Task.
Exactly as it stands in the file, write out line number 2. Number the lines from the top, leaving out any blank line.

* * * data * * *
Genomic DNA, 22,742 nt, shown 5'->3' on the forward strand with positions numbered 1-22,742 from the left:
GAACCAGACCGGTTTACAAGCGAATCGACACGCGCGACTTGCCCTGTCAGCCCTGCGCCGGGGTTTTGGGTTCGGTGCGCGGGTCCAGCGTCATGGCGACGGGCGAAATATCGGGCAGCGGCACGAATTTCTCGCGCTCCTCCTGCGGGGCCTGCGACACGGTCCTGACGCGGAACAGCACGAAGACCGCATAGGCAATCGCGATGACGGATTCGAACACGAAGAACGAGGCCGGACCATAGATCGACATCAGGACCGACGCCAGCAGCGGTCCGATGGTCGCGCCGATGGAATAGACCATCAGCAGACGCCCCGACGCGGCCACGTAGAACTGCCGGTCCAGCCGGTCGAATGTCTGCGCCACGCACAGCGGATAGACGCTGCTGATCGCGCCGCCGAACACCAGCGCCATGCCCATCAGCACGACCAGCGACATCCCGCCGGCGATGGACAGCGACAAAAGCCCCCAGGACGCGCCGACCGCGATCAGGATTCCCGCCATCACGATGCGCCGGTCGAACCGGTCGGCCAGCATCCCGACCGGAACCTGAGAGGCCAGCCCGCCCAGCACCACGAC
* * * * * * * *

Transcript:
GAACCAGACCGGTTTACAAGCGAATCGACACGCGCGACTTGCCCTGTCAGCCCTGCGCCGGGGTTTTGGGTTCGGTGCGCGGGTCCAGCGTCATGGCGACGGGCGAAATATCGGGCAGCGGCACGAATTTCTCGCGCTCCTCCTGCGGGGCCTGCGACACGGTCCTGACGCGGAACAGCACGAAGACCGCATAGGCAATCGCGATGACGGATTCGAACACGAAGAACGAGGCCGGACCATAGATCGACATCAGGACCGACGCCAGCAGCGGTCCGATGGTCGCGCCGATGGAATAGACCATCAGCAGACGCCCCGACGCGGCCACGTAGAACTGCCGGTCCAGCCGGTCGAATGTCTGCGCCACGCACAGCGGATAGACGCTGCTGATCGCGCCGCCGAACACCAGCGCCATGCCCATCAGCACGACCAGCGACATCCCGCCGGCGATGGACAGCGACAAAAGCCCCCAGGACGCGCCGACCGCGATCAGGATTCCCGCCATCACGATGCGCCGGTCGAACCGGTCGGCCAGCATCCCGACCGGAACCTGAGAGGCCAGCCCGCCCAGCACCACGAC